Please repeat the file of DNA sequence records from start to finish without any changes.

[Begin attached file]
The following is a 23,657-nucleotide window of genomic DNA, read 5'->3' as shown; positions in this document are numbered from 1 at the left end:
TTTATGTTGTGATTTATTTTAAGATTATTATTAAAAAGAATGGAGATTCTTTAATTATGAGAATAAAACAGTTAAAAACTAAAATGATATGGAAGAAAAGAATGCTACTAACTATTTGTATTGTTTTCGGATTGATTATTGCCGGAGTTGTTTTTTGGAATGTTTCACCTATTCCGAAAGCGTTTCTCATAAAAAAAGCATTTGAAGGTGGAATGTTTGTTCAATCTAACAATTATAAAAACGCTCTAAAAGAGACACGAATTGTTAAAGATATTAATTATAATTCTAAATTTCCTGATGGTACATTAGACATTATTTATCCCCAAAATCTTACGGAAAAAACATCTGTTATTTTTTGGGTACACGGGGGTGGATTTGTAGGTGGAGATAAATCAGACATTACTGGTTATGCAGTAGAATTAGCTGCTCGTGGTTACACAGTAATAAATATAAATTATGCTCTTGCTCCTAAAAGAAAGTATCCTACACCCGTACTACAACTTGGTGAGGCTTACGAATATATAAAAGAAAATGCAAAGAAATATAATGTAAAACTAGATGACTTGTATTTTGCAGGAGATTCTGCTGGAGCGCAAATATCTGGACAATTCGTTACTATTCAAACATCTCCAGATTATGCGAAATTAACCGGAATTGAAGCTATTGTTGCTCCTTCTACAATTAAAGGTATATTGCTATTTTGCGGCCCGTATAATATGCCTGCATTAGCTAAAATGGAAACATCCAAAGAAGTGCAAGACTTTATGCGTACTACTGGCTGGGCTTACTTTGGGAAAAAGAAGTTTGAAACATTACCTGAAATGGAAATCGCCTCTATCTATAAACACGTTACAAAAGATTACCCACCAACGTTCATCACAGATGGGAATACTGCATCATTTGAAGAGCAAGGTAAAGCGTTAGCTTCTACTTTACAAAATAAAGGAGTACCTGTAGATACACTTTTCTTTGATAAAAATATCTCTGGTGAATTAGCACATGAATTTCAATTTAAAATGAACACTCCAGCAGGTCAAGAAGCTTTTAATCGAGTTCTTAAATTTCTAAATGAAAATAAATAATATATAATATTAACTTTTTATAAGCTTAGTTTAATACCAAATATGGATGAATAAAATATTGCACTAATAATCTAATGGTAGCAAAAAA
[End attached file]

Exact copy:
The following is a 23,657-nucleotide window of genomic DNA, read 5'->3' as shown; positions in this document are numbered from 1 at the left end:
TTTATGTTGTGATTTATTTTAAGATTATTATTAAAAAGAATGGAGATTCTTTAATTATGAGAATAAAACAGTTAAAAACTAAAATGATATGGAAGAAAAGAATGCTACTAACTATTTGTATTGTTTTCGGATTGATTATTGCCGGAGTTGTTTTTTGGAATGTTTCACCTATTCCGAAAGCGTTTCTCATAAAAAAAGCATTTGAAGGTGGAATGTTTGTTCAATCTAACAATTATAAAAACGCTCTAAAAGAGACACGAATTGTTAAAGATATTAATTATAATTCTAAATTTCCTGATGGTACATTAGACATTATTTATCCCCAAAATCTTACGGAAAAAACATCTGTTATTTTTTGGGTACACGGGGGTGGATTTGTAGGTGGAGATAAATCAGACATTACTGGTTATGCAGTAGAATTAGCTGCTCGTGGTTACACAGTAATAAATATAAATTATGCTCTTGCTCCTAAAAGAAAGTATCCTACACCCGTACTACAACTTGGTGAGGCTTACGAATATATAAAAGAAAATGCAAAGAAATATAATGTAAAACTAGATGACTTGTATTTTGCAGGAGATTCTGCTGGAGCGCAAATATCTGGACAATTCGTTACTATTCAAACATCTCCAGATTATGCGAAATTAACCGGAATTGAAGCTATTGTTGCTCCTTCTACAATTAAAGGTATATTGCTATTTTGCGGCCCGTATAATATGCCTGCATTAGCTAAAATGGAAACATCCAAAGAAGTGCAAGACTTTATGCGTACTACTGGCTGGGCTTACTTTGGGAAAAAGAAGTTTGAAACATTACCTGAAATGGAAATCGCCTCTATCTATAAACACGTTACAAAAGATTACCCACCAACGTTCATCACAGATGGGAATACTGCATCATTTGAAGAGCAAGGTAAAGCGTTAGCTTCTACTTTACAAAATAAAGGAGTACCTGTAGATACACTTTTCTTTGATAAAAATATCTCTGGTGAATTAGCACATGAATTTCAATTTAAAATGAACACTCCAGCAGGTCAAGAAGCTTTTAATCGAGTTCTTAAATTTCTAAATGAAAATAAATAATATATAATATTAACTTTTTATAAGCTTAGTTTAATACCAAATATGGATGAATAAAATATTGCACTAATAATCTAATGGTAGCAAAAAA